Without Consent

Indiana has stored millions of newborn samples for possible research use without permission.

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Although, clearly, ethical

Although, clearly, ethical norm of obtaining informed consent was violated, yet these samples have not been used for research purposes.As one who has used dry blood spot cards for molecular diagnostics and genetic variation studies, I believe it is a very valuable set of samples, a gold mine for research resource (hope they can still be used). It will be a shame to destroy them. A would like to suggest a few options:
1. Obtain informed consent retrospectively from as many subjects as possible...many of them are adults by now.Let them know that, if they prefer, only medically actionable results will be shared with them so that they have no anxiety about diseases or conditions for which there is no recourse or treatment.
2. Obtain limited consent whereby medical records (EMR) or normal/disease phenotype data will be collected from subjects and linked to the sample...but then the samples will be anonymized.
3. Obtain informed consent to completely anonymize the sample and then use for research purposes.No medical records will be checked but the samples will still provide valuable epidemiological data, specifically for genetic variations.

Vishnu Mishra, PhD

Comments on the above: 1> The

Comments on the above:
1> The samples are only as valuable as the annotation, i.e. the linked clinical information, aside of some very generic DNA variation prevalence questions that could be addressed (as they could be with any other large collection - nothing special there)
2> If you have to go back to obtain consent you will need a significant set of resources, and if you have that you might as well obtain a new blood (and serum/plasma sample), along with clinical annotation; so the value of the Guthrie card becomes the least important part of it (no longitudinal value there either, as the germ-line sequence will not change)
3> Given that all subjects are still very young, the current information content with regard to medical phenotype-genotype correlations is likely very modest.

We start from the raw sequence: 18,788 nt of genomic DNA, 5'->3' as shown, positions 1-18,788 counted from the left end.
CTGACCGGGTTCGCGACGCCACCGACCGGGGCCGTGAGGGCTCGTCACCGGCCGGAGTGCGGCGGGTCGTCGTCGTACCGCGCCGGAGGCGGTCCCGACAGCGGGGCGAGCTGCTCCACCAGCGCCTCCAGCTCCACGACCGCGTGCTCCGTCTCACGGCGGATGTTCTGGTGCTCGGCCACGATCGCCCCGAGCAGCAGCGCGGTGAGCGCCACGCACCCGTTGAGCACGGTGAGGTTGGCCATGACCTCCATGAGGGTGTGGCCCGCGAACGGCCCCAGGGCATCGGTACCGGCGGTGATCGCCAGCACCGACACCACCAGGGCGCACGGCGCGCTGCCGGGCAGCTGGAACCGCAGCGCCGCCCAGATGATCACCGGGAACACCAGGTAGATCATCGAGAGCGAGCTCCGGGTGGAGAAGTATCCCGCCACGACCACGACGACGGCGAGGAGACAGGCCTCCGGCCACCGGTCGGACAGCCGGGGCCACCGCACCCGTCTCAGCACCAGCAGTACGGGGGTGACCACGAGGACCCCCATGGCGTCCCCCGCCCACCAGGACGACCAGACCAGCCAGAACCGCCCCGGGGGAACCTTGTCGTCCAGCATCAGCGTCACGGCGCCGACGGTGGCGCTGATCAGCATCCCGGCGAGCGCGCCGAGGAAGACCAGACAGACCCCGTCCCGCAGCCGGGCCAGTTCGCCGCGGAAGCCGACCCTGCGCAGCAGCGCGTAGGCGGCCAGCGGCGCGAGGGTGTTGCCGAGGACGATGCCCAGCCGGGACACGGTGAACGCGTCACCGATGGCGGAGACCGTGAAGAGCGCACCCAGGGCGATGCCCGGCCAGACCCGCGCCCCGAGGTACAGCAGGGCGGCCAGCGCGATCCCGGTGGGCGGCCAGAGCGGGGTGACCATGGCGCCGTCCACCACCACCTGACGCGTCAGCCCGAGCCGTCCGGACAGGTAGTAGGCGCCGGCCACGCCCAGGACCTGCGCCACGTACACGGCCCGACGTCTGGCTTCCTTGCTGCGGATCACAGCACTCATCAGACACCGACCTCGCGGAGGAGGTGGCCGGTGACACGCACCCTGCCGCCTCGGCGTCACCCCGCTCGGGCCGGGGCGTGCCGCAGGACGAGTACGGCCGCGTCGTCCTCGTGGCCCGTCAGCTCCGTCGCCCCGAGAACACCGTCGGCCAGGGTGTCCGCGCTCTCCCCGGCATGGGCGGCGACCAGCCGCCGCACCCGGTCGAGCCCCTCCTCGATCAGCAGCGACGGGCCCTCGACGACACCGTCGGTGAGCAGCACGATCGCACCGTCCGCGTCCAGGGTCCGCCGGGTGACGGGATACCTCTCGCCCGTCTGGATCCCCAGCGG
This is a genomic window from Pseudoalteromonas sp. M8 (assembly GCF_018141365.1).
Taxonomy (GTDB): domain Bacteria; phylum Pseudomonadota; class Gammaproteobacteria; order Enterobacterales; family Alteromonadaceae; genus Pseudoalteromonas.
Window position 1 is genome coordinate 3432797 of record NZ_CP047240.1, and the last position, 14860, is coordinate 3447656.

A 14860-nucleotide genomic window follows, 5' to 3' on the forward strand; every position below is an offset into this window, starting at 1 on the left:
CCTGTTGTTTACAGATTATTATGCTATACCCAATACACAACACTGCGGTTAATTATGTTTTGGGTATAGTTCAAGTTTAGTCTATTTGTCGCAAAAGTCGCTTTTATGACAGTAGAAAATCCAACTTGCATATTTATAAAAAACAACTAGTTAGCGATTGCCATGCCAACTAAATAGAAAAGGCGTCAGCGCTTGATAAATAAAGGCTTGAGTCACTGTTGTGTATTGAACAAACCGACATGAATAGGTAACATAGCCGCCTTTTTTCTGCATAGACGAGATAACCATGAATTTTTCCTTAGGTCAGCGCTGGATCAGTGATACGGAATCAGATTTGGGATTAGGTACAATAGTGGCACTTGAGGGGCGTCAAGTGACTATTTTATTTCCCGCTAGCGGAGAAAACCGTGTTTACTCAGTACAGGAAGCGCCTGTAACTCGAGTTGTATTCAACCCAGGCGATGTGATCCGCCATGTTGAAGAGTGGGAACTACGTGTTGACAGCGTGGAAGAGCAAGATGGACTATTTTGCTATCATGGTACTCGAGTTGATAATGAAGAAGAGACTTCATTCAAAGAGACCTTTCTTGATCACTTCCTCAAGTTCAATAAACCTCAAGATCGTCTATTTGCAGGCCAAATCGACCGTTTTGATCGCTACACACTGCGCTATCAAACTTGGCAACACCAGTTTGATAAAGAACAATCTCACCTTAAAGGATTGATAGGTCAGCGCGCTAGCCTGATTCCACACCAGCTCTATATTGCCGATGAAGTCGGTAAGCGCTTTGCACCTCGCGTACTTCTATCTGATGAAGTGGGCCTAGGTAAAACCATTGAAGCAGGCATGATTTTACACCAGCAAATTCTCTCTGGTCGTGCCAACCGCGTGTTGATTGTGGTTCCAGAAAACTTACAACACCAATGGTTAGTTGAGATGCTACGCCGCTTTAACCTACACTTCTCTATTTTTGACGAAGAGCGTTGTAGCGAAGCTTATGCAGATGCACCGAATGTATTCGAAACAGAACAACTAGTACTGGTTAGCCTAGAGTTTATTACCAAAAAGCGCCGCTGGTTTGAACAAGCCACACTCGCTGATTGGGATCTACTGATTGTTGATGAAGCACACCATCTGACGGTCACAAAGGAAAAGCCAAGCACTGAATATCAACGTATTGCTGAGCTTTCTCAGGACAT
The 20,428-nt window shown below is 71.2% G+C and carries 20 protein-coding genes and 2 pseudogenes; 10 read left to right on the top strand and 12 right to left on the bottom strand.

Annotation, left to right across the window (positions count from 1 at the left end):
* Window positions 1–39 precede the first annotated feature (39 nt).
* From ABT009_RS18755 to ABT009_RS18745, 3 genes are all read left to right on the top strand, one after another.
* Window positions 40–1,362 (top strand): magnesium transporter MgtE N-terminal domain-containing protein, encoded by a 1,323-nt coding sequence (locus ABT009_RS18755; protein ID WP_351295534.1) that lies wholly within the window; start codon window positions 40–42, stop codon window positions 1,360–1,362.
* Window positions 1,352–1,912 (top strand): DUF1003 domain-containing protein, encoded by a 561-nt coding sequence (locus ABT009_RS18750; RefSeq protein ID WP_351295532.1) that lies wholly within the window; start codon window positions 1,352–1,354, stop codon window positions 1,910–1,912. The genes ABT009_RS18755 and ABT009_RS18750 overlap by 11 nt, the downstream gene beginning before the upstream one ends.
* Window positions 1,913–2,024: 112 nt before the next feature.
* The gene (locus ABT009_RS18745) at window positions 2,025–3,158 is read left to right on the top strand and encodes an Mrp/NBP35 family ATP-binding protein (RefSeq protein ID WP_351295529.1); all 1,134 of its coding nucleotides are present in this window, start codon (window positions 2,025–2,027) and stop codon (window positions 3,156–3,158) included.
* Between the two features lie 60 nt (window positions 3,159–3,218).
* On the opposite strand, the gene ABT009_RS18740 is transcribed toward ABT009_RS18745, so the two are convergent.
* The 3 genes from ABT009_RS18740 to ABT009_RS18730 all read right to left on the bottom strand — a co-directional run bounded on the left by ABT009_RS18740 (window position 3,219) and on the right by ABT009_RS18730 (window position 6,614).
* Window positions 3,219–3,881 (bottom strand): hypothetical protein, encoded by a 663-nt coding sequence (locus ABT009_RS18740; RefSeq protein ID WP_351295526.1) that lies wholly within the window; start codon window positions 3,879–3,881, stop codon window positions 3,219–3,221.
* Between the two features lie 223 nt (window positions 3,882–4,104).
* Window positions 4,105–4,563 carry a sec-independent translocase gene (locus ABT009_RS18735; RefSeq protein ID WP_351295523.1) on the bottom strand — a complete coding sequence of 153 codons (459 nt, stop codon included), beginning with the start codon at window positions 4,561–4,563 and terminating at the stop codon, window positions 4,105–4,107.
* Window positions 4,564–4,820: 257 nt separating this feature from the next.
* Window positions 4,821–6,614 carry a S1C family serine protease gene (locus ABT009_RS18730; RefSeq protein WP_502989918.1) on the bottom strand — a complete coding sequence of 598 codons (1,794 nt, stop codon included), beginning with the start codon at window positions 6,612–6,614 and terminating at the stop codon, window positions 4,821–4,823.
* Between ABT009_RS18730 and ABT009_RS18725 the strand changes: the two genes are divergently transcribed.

Thus, given the potential ELSI issues around this, it's probably not worth pursuing this; in a s much as some may argue that destroying the cards is unethical form a different perspective.

Klaus Lindpaintner, MD. MPH

I don't think collecting

I don't think collecting blood form 2.3 million people is something that can be done easily...will take decades!

Vishnu Mishra, PhD

If you review the literature

If you review the literature youll find how rarely these blood spots are used beyond their initial purpose for anything but quality assurance improvements-yet many state public health departments keep them in poorly secured facilities for decades and sometimes indefinitely. Lawmakers enable this because theyre overwhelmed with false claims as to the actual public benefit. Meanwhile parents have absolutely no idea this is happening in the vast majority of instances.

It is important to remember

It is important to remember collection sequencing devices were unavailable when these samples were drawn, and they were in prolonged storage because no one cleared out old files on a regular basis. Not protected from deterioration suggests that they may no longer be viable for research (I am not a scientist).

They might hold valuable information. They could be handled as anonymized research material. Both of these depend on the blots first being examined. Before a hasty decision is made about whether to destroy them, there are alternatives bioethicists might consider like anonymizing the data or seeking permission from families. If the samples are confirmed to be of value, bioethicists would be helpful in suggesting the ethical approach forward. Dealing with the lack of consent within the context of the collection time frame puts the ethical question in perspective.